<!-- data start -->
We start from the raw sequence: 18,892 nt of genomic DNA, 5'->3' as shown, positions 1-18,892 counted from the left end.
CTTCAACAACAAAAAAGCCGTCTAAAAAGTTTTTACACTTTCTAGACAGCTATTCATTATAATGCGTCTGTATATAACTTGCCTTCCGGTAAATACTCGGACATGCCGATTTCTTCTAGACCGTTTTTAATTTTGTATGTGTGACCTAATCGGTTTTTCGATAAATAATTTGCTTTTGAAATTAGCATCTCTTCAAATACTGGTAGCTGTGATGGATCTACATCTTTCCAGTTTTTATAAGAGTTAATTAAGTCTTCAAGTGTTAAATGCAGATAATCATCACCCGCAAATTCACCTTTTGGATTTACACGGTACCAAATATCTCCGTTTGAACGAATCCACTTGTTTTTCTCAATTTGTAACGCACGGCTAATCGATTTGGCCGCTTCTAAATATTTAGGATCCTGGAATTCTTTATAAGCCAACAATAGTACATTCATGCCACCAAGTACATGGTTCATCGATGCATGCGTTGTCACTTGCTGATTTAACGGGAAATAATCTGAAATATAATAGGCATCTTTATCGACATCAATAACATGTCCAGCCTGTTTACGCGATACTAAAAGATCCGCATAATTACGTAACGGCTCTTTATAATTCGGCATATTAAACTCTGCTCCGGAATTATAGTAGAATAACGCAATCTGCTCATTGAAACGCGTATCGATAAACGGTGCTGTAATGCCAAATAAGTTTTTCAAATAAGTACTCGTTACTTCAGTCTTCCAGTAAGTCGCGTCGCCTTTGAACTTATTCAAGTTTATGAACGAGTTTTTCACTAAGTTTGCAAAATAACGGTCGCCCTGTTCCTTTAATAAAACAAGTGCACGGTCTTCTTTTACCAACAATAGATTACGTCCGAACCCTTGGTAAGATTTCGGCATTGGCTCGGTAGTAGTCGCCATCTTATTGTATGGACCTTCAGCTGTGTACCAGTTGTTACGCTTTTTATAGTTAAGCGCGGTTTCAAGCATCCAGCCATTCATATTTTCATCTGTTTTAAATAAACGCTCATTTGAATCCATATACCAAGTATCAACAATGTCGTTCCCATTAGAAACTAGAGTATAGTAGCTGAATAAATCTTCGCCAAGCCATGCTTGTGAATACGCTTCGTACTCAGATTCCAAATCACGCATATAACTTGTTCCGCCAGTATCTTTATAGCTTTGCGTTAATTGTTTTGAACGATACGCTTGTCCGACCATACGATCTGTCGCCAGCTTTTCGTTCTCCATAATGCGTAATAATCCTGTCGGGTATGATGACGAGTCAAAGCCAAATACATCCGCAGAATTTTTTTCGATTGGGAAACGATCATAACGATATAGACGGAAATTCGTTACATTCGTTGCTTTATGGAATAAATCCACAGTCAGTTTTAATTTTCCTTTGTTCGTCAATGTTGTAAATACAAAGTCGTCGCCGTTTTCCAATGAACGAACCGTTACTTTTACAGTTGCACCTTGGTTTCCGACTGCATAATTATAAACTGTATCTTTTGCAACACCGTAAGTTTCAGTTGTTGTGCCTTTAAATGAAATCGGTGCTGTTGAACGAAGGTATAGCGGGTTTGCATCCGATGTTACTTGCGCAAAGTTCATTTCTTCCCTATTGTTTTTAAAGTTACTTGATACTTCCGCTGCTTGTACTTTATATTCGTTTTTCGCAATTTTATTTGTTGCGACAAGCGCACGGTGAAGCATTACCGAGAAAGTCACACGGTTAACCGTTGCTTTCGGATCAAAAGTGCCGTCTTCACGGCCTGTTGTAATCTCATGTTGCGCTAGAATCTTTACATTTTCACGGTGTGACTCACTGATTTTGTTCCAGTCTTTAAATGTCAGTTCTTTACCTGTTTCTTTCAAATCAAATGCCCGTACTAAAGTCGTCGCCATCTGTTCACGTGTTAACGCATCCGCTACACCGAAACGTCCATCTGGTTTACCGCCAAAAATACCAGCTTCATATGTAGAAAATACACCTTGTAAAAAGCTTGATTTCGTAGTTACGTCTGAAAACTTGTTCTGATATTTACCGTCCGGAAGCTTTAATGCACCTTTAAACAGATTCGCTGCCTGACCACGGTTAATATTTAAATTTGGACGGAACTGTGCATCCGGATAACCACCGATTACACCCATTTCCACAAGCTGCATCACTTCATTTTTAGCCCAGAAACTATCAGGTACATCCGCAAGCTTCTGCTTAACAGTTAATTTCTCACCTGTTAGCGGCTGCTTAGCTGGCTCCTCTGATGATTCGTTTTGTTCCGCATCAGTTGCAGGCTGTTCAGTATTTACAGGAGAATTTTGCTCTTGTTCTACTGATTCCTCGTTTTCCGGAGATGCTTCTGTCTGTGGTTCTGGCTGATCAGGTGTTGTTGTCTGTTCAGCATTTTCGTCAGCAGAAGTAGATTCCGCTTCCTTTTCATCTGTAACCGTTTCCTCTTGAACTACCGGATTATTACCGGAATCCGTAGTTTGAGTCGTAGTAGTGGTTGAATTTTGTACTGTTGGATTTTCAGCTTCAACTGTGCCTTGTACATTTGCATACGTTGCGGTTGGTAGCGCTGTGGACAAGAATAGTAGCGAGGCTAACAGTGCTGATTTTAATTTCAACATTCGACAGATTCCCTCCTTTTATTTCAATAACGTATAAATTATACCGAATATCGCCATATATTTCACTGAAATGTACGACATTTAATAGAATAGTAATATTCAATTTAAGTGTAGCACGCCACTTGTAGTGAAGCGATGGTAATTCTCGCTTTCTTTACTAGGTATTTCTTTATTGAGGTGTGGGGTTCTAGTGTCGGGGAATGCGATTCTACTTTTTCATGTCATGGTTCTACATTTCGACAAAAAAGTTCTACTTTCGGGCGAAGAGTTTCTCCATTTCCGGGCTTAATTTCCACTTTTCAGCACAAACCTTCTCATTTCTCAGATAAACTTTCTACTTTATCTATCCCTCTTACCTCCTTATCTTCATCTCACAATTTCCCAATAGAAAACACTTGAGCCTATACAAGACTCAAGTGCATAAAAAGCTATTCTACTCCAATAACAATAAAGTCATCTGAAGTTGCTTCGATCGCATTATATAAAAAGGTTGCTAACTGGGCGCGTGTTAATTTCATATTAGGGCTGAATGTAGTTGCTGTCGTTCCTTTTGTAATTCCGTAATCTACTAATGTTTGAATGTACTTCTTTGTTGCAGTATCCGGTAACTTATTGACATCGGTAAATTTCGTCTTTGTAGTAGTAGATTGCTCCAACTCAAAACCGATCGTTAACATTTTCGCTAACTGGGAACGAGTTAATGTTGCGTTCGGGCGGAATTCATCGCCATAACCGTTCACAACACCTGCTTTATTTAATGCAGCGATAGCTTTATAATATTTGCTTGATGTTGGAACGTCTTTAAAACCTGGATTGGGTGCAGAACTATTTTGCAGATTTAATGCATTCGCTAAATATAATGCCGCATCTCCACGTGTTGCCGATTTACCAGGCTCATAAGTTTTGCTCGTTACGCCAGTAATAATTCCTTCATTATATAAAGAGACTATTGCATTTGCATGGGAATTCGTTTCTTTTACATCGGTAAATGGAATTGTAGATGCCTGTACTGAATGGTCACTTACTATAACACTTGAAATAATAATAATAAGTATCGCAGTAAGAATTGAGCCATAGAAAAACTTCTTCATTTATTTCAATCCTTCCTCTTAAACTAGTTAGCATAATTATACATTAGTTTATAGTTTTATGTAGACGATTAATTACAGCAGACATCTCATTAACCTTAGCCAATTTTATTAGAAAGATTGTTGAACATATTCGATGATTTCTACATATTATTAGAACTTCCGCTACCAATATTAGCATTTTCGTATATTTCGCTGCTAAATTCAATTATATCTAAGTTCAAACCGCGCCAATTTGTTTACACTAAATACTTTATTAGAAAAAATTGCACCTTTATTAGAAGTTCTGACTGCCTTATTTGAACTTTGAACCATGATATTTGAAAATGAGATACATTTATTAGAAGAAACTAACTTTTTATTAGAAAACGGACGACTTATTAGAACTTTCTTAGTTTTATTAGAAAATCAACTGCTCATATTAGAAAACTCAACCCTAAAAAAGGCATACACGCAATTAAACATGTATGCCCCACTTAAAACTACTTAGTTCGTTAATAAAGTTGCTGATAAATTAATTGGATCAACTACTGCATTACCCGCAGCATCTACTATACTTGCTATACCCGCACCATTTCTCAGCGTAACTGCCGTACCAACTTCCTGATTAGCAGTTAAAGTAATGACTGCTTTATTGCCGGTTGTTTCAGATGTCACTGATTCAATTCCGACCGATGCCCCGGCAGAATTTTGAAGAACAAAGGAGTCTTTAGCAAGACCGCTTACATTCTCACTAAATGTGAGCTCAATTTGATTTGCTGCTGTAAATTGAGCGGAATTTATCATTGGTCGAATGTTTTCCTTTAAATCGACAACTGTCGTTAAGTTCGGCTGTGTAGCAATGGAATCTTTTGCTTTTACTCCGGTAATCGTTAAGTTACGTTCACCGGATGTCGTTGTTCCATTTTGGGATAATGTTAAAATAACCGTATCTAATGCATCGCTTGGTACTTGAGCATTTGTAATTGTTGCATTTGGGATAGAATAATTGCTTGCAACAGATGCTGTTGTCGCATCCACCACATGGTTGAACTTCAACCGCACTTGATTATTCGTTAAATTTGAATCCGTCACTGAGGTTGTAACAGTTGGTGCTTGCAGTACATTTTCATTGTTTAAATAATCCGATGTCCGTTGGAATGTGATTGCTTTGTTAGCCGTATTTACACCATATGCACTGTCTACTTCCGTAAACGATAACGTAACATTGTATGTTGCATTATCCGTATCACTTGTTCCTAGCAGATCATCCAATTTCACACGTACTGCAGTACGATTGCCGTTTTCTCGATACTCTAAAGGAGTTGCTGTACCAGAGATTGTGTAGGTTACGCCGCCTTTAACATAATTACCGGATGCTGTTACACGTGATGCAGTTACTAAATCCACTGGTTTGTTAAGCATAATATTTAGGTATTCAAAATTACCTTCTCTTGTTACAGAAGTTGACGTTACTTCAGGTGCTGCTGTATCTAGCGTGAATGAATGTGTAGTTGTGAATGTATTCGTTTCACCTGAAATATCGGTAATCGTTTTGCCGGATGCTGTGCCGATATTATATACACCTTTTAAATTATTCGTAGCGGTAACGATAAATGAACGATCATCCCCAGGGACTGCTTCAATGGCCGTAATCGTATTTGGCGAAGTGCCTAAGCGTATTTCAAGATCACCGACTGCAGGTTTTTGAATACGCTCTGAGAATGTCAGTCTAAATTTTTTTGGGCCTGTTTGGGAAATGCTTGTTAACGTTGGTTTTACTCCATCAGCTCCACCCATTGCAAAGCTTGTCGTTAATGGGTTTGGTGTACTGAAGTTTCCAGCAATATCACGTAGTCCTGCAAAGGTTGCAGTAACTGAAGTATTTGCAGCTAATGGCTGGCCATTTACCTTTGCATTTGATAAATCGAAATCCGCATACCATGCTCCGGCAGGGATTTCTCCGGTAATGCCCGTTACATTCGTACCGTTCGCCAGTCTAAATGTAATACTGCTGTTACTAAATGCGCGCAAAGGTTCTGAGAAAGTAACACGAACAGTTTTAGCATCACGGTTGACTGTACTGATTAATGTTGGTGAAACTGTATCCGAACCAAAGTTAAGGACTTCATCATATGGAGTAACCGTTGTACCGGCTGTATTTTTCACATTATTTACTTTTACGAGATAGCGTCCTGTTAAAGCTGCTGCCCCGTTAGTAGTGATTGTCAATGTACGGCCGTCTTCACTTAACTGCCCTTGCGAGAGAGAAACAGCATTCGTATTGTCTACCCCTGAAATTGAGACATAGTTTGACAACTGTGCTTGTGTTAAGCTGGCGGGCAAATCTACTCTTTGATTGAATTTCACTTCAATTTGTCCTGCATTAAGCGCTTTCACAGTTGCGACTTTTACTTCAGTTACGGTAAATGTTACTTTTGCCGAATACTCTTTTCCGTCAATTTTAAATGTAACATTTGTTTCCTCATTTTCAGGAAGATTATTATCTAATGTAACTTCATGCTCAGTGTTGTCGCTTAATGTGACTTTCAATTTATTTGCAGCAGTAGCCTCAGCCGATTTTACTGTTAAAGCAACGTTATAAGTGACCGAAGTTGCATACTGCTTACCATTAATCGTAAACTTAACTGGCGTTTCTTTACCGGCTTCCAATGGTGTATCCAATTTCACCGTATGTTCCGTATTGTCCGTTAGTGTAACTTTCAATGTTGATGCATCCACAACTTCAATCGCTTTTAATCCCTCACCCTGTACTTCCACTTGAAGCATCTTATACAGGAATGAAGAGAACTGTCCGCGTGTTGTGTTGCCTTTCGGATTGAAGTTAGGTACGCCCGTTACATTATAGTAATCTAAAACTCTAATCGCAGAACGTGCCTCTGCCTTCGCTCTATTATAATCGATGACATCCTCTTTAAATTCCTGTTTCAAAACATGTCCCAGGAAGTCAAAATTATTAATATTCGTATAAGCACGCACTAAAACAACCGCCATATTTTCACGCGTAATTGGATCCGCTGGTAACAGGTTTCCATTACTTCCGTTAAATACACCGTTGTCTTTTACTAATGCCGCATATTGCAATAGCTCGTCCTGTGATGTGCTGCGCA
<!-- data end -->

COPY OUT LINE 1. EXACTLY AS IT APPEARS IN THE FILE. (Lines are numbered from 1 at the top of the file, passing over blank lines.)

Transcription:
We start from the raw sequence: 18,892 nt of genomic DNA, 5'->3' as shown, positions 1-18,892 counted from the left end.